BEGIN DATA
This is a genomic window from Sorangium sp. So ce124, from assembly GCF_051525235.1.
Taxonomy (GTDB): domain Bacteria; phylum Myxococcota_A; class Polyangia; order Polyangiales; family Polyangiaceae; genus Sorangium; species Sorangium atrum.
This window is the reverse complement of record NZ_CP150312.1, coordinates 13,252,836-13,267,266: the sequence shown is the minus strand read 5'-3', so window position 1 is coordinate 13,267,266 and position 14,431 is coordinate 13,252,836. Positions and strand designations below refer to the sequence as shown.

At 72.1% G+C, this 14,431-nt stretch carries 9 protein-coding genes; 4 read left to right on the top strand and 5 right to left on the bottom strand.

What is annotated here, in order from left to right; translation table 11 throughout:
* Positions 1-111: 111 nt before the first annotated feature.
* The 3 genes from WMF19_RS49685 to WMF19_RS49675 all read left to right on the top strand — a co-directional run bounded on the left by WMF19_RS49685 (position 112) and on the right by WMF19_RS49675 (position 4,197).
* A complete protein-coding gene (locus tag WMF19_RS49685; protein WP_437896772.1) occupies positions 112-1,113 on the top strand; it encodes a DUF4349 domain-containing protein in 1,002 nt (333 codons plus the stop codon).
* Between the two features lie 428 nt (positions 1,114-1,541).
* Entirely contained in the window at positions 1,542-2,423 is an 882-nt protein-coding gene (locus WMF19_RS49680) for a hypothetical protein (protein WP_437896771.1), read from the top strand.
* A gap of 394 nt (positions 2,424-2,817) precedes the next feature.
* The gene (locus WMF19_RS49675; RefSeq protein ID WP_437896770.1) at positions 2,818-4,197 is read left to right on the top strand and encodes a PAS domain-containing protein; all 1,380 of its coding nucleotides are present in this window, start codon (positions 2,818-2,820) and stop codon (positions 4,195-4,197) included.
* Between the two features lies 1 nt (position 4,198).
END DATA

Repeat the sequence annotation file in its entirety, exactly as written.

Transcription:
This is a genomic window from Sorangium sp. So ce124, from assembly GCF_051525235.1.
Taxonomy (GTDB): domain Bacteria; phylum Myxococcota_A; class Polyangia; order Polyangiales; family Polyangiaceae; genus Sorangium; species Sorangium atrum.
This window is the reverse complement of record NZ_CP150312.1, coordinates 13,252,836-13,267,266: the sequence shown is the minus strand read 5'-3', so window position 1 is coordinate 13,267,266 and position 14,431 is coordinate 13,252,836. Positions and strand designations below refer to the sequence as shown.

At 72.1% G+C, this 14,431-nt stretch carries 9 protein-coding genes; 4 read left to right on the top strand and 5 right to left on the bottom strand.

What is annotated here, in order from left to right; translation table 11 throughout:
* Positions 1-111: 111 nt before the first annotated feature.
* The 3 genes from WMF19_RS49685 to WMF19_RS49675 all read left to right on the top strand — a co-directional run bounded on the left by WMF19_RS49685 (position 112) and on the right by WMF19_RS49675 (position 4,197).
* A complete protein-coding gene (locus tag WMF19_RS49685; protein WP_437896772.1) occupies positions 112-1,113 on the top strand; it encodes a DUF4349 domain-containing protein in 1,002 nt (333 codons plus the stop codon).
* Between the two features lie 428 nt (positions 1,114-1,541).
* Entirely contained in the window at positions 1,542-2,423 is an 882-nt protein-coding gene (locus WMF19_RS49680) for a hypothetical protein (protein WP_437896771.1), read from the top strand.
* A gap of 394 nt (positions 2,424-2,817) precedes the next feature.
* The gene (locus WMF19_RS49675; RefSeq protein ID WP_437896770.1) at positions 2,818-4,197 is read left to right on the top strand and encodes a PAS domain-containing protein; all 1,380 of its coding nucleotides are present in this window, start codon (positions 2,818-2,820) and stop codon (positions 4,195-4,197) included.
* Between the two features lies 1 nt (position 4,198).